Tuesday, 7 October 2008

Cute Animal News Story

Now I normally rip into the media for it's ability to report irrelevance, but this highly irrelevant story I thought was kind of cool.

A Japanese tavern has turned to two monkeys for help with its table service.

The Kayabukiya sake house, in the city of Utsunomiya north of Tokyo, is using a pair of uniformed Japanese macaques called Yat-chan and Fuku-chan to serve its customers. The younger of the two, Fuku-chan, usually begins the first shift and is quick to give customers a hot towel to help them clean their hands before they order their drinks, as is the custom in Japan. Twelve-year-old Yat-chan is the crowd pleaser at the tavern, moving agilely around the restaurant as he responds to customers' requests.

With only two years of experience, the younger monkey's workload is limited to delivering hot towels, but both are well appreciated by customers, who tip them with boiled soya beans. "The monkeys are actually better waiters than some really bad human ones," one customer, 34-year-old Takayoshi Soeno, said. The 63-year-old tavern owner, Kaoru Otsuka, originally kept the animals as household pets. Mr Otsuka says it was only when the older one began aping him that he realised he could use them as waiters. "Yat-chan first learned by just watching me working in the restaurant," he said. "It all started when one day I gave him a hot towel out of curiosity and he brought the towel to the customer."

Once the restaurant's employees were properly certified by local authorities to work with animals, both Fuku-chan and Yat-chan clocked in for work. A regular of the tavern, 58-year-old Shoichi Yano, says the animals are like her children. "Actually, [they're] better," she said. "My son doesn't listen to me but Yat-chan will." Some clients, like retiree Miho Takikkawa, say Yat-chan appears to understand their exact orders. "We called out for more beer just then and it brought us some beer," she said. "It's amazing how it seems to understand human words."

The monkeys work in shifts of up to two hours a day due to Japanese animal rights regulations. But the owner is hoping to bring up a whole new generation of furry waiters and waitresses after receiving three new baby monkeys this year.

Yes, it's a puff piece, even quality news services like BBC and the ABC put these kinds of stories out there. So what's my interest? It's a pseudo-experiment in animal behaviour. Maybe stories like this are the bridge we need to show our connection to the animal kingdom. Sure a cat dialling emergency is cute and makes for a nice story, but this shows an animal that is capable of doing a job that requires higher brain function.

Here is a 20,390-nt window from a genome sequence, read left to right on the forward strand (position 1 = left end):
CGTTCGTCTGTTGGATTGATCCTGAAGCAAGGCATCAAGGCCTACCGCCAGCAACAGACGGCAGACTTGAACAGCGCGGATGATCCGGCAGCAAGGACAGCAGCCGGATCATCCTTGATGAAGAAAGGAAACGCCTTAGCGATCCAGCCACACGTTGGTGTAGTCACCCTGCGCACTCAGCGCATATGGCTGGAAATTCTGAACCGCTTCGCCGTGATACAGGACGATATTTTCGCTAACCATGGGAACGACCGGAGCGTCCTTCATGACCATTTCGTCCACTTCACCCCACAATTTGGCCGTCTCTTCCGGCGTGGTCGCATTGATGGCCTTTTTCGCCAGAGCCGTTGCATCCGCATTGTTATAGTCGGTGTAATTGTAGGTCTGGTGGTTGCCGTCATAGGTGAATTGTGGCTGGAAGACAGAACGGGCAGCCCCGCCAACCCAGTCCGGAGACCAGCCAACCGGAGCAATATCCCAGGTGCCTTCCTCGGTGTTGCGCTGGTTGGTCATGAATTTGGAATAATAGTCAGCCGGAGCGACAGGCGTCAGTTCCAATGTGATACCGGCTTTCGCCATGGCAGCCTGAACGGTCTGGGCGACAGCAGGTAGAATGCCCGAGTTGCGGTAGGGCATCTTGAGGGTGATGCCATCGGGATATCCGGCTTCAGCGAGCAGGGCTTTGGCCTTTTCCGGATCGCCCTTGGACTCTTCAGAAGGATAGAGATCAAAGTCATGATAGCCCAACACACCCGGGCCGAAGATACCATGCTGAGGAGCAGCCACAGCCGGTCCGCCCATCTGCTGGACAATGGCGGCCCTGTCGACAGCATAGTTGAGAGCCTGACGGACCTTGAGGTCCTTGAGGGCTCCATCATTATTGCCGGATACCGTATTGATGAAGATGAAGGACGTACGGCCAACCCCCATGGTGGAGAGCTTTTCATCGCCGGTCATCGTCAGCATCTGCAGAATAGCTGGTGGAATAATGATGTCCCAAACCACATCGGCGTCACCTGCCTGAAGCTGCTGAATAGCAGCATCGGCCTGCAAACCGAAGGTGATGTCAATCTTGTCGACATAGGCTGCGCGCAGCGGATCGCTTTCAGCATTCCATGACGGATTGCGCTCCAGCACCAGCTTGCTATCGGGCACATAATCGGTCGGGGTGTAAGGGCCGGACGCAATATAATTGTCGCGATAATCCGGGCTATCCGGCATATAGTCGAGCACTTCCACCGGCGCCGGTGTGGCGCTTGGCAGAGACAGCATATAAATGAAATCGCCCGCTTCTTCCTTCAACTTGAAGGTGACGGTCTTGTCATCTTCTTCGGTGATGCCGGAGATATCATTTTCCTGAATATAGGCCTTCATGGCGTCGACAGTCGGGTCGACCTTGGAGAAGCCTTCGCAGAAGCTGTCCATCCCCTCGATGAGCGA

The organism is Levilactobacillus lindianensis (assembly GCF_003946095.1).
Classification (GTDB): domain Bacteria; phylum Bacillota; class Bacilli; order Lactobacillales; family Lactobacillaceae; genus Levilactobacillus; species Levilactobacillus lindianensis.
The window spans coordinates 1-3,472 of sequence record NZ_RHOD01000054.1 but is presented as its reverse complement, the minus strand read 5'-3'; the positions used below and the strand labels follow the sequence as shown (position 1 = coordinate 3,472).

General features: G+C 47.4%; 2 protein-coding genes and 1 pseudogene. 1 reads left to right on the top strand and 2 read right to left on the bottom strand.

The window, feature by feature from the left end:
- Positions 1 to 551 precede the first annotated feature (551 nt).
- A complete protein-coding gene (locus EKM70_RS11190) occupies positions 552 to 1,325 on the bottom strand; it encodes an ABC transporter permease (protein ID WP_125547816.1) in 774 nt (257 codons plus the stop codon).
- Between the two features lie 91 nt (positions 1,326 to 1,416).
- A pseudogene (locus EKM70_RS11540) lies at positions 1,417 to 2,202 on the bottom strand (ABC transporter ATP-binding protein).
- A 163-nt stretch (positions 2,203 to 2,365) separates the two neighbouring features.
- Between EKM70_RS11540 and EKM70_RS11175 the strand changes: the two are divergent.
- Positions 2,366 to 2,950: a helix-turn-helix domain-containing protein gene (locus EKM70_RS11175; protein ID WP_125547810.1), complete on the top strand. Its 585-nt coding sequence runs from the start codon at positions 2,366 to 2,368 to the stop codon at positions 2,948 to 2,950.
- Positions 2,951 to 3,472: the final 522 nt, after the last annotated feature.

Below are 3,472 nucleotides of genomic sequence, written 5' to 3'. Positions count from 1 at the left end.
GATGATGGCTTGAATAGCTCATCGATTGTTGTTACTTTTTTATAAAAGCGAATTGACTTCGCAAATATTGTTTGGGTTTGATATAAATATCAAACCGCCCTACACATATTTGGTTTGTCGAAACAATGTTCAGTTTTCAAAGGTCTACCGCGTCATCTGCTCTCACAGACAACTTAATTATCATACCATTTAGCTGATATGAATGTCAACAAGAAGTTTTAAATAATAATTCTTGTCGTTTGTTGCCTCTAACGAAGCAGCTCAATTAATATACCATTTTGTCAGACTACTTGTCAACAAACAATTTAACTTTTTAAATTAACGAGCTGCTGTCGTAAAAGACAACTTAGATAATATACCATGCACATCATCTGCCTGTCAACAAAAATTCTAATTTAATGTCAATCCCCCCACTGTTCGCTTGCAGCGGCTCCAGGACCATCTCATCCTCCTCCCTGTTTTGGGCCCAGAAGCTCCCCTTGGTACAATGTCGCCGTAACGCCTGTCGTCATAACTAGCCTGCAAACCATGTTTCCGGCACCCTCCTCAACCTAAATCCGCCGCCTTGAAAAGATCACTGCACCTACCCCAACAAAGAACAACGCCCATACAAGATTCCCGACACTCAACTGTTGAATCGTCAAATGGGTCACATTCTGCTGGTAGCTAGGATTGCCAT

Anyone who has seen the sublime documentary series Life on Earth should remember what the macaque is capable of. In the 1950s, researchers left sweet potatoes on the beach for the monkeys to eat. One clever girl decided to wash hers in the water to get off the sand. Soon, other monkeys started to do the same. Then the researchers tried the same with rice, that same clever girl threw handfuls of the rice and sand into the water - the rice would float while the sand would sink and she was able to eat the rice in handfuls without digesting large clumps of sand. These experiments have resulted in the pseudoscientific claim of the 100th monkey effect, a phenomenon that doesn't even have a factual basis on which it's conclusions are drawn. The point is that these small-brained simians are smarter than we give them credit for.

Now of course there are plenty of scientific experiments involving the intelligence of many different animals, and we have seen many times where animals are not only able to perform complex problems but are able to do some quicker than humans. It's becoming harder and harder to keep our species as something unique, every time a unique trait is defined we find an animal capable of doing the equivalent. For all the progress and accumulation of knowledge, we have indeed separated ourselves from nature. But in each of us lies genes that came about over hundreds of millions of years, that were able to provide the organism with some survival advantage throughout it's various forms. Most of these genes and the variation we have is shared by both us and the macaque, our last common ancestor was about 25 million years ago - not long on the geological time scale.

Maybe there is more than simply anthropomorphising the animal kingdom in these stories, certainly that element is there but it might not be the whole picture. Maybe we see us in them because 90something percent of us is in them. It's not that they are exhibiting human behaviour, it's that they are exhibiting behaviour that shows us we are animals. Of course this is nothing revolutionary to say; scientists have understood this for around a century now. But it's something neglected by a society where we are taught that we are unique, that we are above behaving like animals. But nature keeps reminding us, it keeps sending us subtle hints that we are a part of the same process as the rest of life on earth. Having a man in a labcoat announcing it won't convince many people, but having a monkey that can work customer service just might.

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